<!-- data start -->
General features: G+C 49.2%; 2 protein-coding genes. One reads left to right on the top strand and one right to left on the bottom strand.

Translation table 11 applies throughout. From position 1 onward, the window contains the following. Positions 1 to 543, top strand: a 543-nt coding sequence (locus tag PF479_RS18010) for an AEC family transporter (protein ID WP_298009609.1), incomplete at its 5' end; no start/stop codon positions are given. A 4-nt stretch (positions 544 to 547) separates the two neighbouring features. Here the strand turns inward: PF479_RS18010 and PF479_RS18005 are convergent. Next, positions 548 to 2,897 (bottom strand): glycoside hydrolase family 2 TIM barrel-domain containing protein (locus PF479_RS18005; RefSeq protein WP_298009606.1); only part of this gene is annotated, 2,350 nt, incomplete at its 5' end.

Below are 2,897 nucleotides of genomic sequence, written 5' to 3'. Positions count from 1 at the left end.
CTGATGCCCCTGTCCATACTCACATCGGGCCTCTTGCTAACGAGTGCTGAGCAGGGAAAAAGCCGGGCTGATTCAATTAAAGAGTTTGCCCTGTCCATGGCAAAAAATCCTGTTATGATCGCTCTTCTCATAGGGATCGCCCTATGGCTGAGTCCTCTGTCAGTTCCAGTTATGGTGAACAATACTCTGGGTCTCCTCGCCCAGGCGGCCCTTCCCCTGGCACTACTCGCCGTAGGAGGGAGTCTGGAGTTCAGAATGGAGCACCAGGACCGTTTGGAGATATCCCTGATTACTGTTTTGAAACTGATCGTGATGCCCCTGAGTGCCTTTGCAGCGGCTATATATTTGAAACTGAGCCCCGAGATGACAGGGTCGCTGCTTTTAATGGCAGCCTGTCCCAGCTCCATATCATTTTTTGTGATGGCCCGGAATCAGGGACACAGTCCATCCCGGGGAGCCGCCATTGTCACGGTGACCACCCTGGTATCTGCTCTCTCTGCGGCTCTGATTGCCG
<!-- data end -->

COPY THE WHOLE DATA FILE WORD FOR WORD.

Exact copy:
General features: G+C 49.2%; 2 protein-coding genes. One reads left to right on the top strand and one right to left on the bottom strand.

Translation table 11 applies throughout. From position 1 onward, the window contains the following. Positions 1 to 543, top strand: a 543-nt coding sequence (locus tag PF479_RS18010) for an AEC family transporter (protein ID WP_298009609.1), incomplete at its 5' end; no start/stop codon positions are given. A 4-nt stretch (positions 544 to 547) separates the two neighbouring features. Here the strand turns inward: PF479_RS18010 and PF479_RS18005 are convergent. Next, positions 548 to 2,897 (bottom strand): glycoside hydrolase family 2 TIM barrel-domain containing protein (locus PF479_RS18005; RefSeq protein WP_298009606.1); only part of this gene is annotated, 2,350 nt, incomplete at its 5' end.

Below are 2,897 nucleotides of genomic sequence, written 5' to 3'. Positions count from 1 at the left end.
CTGATGCCCCTGTCCATACTCACATCGGGCCTCTTGCTAACGAGTGCTGAGCAGGGAAAAAGCCGGGCTGATTCAATTAAAGAGTTTGCCCTGTCCATGGCAAAAAATCCTGTTATGATCGCTCTTCTCATAGGGATCGCCCTATGGCTGAGTCCTCTGTCAGTTCCAGTTATGGTGAACAATACTCTGGGTCTCCTCGCCCAGGCGGCCCTTCCCCTGGCACTACTCGCCGTAGGAGGGAGTCTGGAGTTCAGAATGGAGCACCAGGACCGTTTGGAGATATCCCTGATTACTGTTTTGAAACTGATCGTGATGCCCCTGAGTGCCTTTGCAGCGGCTATATATTTGAAACTGAGCCCCGAGATGACAGGGTCGCTGCTTTTAATGGCAGCCTGTCCCAGCTCCATATCATTTTTTGTGATGGCCCGGAATCAGGGACACAGTCCATCCCGGGGAGCCGCCATTGTCACGGTGACCACCCTGGTATCTGCTCTCTCTGCGGCTCTGATTGCCG